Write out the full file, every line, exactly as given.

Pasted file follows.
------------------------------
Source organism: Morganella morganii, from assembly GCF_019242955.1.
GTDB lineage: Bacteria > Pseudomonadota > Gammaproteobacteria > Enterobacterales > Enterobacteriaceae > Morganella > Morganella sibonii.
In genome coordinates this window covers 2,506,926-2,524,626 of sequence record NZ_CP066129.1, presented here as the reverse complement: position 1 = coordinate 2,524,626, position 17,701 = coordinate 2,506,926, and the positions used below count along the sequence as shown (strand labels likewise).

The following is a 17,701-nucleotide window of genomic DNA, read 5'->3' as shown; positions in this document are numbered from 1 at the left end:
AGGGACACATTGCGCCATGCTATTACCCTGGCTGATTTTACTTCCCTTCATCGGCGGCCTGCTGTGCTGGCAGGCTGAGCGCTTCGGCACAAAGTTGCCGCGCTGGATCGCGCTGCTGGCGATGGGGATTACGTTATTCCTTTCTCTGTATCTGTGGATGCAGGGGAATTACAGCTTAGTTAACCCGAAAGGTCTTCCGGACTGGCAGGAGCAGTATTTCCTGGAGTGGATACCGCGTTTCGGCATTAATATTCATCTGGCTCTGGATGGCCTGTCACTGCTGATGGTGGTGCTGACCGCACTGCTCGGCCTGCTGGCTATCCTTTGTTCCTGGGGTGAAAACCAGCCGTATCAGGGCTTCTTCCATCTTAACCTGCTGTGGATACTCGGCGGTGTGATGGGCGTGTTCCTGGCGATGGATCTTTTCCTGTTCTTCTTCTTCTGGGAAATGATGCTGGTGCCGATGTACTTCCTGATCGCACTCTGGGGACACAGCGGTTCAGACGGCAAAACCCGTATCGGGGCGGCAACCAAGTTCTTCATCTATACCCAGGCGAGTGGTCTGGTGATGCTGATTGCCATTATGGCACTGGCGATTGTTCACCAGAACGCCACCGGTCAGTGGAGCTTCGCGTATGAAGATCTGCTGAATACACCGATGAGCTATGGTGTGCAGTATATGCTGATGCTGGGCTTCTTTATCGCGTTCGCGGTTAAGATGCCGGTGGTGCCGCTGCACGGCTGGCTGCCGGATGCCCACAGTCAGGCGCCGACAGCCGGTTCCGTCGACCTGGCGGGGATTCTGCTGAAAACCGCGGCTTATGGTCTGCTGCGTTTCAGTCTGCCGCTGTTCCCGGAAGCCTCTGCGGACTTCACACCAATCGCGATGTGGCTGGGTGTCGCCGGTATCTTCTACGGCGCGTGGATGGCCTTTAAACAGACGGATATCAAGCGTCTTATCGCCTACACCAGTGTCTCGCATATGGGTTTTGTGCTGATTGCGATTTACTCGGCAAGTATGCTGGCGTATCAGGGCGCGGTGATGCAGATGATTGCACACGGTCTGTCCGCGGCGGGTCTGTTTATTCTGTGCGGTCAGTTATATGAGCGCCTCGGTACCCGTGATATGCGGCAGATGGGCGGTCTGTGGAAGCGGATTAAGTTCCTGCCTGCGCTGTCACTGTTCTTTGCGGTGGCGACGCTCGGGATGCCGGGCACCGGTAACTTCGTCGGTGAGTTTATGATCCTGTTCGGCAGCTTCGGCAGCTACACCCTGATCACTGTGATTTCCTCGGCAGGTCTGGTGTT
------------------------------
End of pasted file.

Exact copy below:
Source organism: Morganella morganii, from assembly GCF_019242955.1.
GTDB lineage: Bacteria > Pseudomonadota > Gammaproteobacteria > Enterobacterales > Enterobacteriaceae > Morganella > Morganella sibonii.
In genome coordinates this window covers 2,506,926-2,524,626 of sequence record NZ_CP066129.1, presented here as the reverse complement: position 1 = coordinate 2,524,626, position 17,701 = coordinate 2,506,926, and the positions used below count along the sequence as shown (strand labels likewise).

The following is a 17,701-nucleotide window of genomic DNA, read 5'->3' as shown; positions in this document are numbered from 1 at the left end:
AGGGACACATTGCGCCATGCTATTACCCTGGCTGATTTTACTTCCCTTCATCGGCGGCCTGCTGTGCTGGCAGGCTGAGCGCTTCGGCACAAAGTTGCCGCGCTGGATCGCGCTGCTGGCGATGGGGATTACGTTATTCCTTTCTCTGTATCTGTGGATGCAGGGGAATTACAGCTTAGTTAACCCGAAAGGTCTTCCGGACTGGCAGGAGCAGTATTTCCTGGAGTGGATACCGCGTTTCGGCATTAATATTCATCTGGCTCTGGATGGCCTGTCACTGCTGATGGTGGTGCTGACCGCACTGCTCGGCCTGCTGGCTATCCTTTGTTCCTGGGGTGAAAACCAGCCGTATCAGGGCTTCTTCCATCTTAACCTGCTGTGGATACTCGGCGGTGTGATGGGCGTGTTCCTGGCGATGGATCTTTTCCTGTTCTTCTTCTTCTGGGAAATGATGCTGGTGCCGATGTACTTCCTGATCGCACTCTGGGGACACAGCGGTTCAGACGGCAAAACCCGTATCGGGGCGGCAACCAAGTTCTTCATCTATACCCAGGCGAGTGGTCTGGTGATGCTGATTGCCATTATGGCACTGGCGATTGTTCACCAGAACGCCACCGGTCAGTGGAGCTTCGCGTATGAAGATCTGCTGAATACACCGATGAGCTATGGTGTGCAGTATATGCTGATGCTGGGCTTCTTTATCGCGTTCGCGGTTAAGATGCCGGTGGTGCCGCTGCACGGCTGGCTGCCGGATGCCCACAGTCAGGCGCCGACAGCCGGTTCCGTCGACCTGGCGGGGATTCTGCTGAAAACCGCGGCTTATGGTCTGCTGCGTTTCAGTCTGCCGCTGTTCCCGGAAGCCTCTGCGGACTTCACACCAATCGCGATGTGGCTGGGTGTCGCCGGTATCTTCTACGGCGCGTGGATGGCCTTTAAACAGACGGATATCAAGCGTCTTATCGCCTACACCAGTGTCTCGCATATGGGTTTTGTGCTGATTGCGATTTACTCGGCAAGTATGCTGGCGTATCAGGGCGCGGTGATGCAGATGATTGCACACGGTCTGTCCGCGGCGGGTCTGTTTATTCTGTGCGGTCAGTTATATGAGCGCCTCGGTACCCGTGATATGCGGCAGATGGGCGGTCTGTGGAAGCGGATTAAGTTCCTGCCTGCGCTGTCACTGTTCTTTGCGGTGGCGACGCTCGGGATGCCGGGCACCGGTAACTTCGTCGGTGAGTTTATGATCCTGTTCGGCAGCTTCGGCAGCTACACCCTGATCACTGTGATTTCCTCGGCAGGTCTGGTGTT